CONTACT: Marisa Cigarroa, News Service (650) 725-9750;
Casper announces initiatives to bolster humanities and arts
President Gerhard Casper announced a $12 million initiative to add four new faculty billets in the humanities and the arts during his annual State of the University address at Kresge Auditorium on Oct. 16.
During the hour-long speech, Casper also reflected upon his first five years as president and looked ahead to the future. He vowed that if Proposition O was defeated and a competing proposition is approved by Palo Alto voters on Nov. 4, Stanford would withdraw its offer to pay for the widening and extension of Sand Hill Road.
Strengthening the humanities and the arts
Each new professorship in the humanities and the arts will be supported by a $3 million "super" endowment that is being funded by the university, Casper said. The billets, he explained, will be held in the School of Humanities and Sciences and will be allocated to departments for the duration of the appointment of the chairholders.
An endowed professorship is usually supported by $2 million in endowment funds. The larger endowments for these new professorships will be used as a recruiting tool, Casper said.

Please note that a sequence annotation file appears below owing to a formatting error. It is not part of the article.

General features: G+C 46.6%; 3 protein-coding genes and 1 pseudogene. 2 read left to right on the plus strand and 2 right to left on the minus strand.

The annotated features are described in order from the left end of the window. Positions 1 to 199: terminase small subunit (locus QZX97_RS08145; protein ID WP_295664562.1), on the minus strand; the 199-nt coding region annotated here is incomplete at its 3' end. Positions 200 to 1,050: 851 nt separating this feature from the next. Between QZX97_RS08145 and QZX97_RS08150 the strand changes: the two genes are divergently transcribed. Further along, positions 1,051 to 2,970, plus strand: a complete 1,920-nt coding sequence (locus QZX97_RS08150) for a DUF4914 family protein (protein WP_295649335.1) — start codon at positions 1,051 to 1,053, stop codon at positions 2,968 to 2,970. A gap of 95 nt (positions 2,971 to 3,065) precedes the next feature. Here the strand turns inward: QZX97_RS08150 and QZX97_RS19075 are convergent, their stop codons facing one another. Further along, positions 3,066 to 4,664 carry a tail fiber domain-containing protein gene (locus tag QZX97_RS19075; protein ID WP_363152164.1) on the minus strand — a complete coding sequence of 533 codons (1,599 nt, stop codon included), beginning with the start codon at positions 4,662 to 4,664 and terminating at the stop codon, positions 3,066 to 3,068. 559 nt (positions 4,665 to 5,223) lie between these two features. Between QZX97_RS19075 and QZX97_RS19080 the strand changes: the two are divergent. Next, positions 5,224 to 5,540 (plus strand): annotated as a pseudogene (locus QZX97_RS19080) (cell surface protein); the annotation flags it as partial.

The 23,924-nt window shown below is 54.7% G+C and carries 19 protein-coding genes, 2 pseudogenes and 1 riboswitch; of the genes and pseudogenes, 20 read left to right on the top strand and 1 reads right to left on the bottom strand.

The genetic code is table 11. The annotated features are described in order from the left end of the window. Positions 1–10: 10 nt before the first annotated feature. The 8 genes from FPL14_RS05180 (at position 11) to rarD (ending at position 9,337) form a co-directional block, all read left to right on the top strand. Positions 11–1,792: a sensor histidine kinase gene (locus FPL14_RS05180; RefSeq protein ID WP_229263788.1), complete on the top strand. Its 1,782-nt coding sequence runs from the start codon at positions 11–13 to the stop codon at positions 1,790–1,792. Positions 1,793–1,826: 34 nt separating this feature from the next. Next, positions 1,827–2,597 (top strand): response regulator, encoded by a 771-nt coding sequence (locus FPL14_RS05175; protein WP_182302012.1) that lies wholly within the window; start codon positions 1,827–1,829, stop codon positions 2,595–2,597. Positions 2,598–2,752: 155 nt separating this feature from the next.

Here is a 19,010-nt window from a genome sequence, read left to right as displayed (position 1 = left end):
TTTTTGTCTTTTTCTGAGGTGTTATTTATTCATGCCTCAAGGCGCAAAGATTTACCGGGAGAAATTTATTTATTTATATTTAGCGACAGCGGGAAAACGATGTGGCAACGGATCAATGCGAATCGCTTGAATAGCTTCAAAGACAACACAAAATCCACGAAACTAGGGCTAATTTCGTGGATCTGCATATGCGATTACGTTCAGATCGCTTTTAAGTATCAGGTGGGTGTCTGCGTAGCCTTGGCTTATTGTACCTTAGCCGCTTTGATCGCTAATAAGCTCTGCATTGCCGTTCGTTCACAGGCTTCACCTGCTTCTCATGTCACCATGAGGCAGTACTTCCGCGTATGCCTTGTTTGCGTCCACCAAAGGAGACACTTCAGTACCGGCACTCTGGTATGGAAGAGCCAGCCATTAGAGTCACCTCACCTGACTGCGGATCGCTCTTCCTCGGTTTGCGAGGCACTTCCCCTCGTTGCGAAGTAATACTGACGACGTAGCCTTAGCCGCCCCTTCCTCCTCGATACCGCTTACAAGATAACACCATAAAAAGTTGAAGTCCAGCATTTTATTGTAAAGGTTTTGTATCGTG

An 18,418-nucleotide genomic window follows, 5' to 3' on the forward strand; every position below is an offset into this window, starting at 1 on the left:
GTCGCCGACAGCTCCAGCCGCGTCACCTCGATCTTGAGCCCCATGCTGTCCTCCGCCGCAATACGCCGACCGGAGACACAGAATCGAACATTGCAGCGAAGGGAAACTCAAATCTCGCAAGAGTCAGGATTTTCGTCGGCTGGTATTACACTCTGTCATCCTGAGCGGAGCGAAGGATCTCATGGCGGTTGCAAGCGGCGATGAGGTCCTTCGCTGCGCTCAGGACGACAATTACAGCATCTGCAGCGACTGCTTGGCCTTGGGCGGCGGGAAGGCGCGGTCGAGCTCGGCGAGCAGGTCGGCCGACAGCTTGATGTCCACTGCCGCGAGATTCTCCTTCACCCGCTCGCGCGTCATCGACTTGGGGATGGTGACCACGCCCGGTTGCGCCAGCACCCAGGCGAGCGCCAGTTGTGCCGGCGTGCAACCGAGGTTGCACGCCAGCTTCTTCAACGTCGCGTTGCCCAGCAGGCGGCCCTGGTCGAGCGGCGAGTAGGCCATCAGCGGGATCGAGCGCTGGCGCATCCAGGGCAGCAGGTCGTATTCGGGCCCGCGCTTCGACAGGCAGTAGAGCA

"These professorships will enable the humanities departments to appoint the most distinguished scholars working in these fields today," he said. "The opportunity to make such appointments should encourage departments to think ambitiously and imaginatively about ways to strengthen the humanities as a whole."
The creation of these new billets is the first in a series of steps that the president and the provost are undertaking to transform the humanities and the arts into a "more visible and dynamic participant in shaping, enriching and challenging the intellectual agenda across the university," Casper said.
A second step is the establishment of a series of lectures to be known as the "Stanford Presidential Lectures and Symposia in the Humanities and Arts." The intent of the program, which Casper announced he will fund for two years, is to bring top-notch scholars to Stanford for two or three days to give a lecture and participate in panel discussions about the relationship between the humanities and other disciplines, such as the social sciences and engineering.
"The series should examine the appropriate tasks for the arts and the humanities as we look toward the future," said Casper, who has asked Hans Gumbrecht, the Albert Guerard Professor of Literature and a member of the departments of Comparative Literature and French and Italian, to direct this effort.
The Sand Hill Road project
Casper spoke in unequivocal terms when he discussed the fate of Measure O, the Stanford-backed plan to extend Sand Hill Road to El Camino Real.
Palo Alto residents will decide between Measure O, a city-approved plan which calls for about 1,000 new housing units and expansions and improvements to Sand Hill Road and the Stanford Shopping Center, and Measure M, a citizen's initiative ballot measure that calls for limited expansion of Sand Hill Road and the shopping center and a shift in housing location away from San Francisquito Creek to an undetermined area.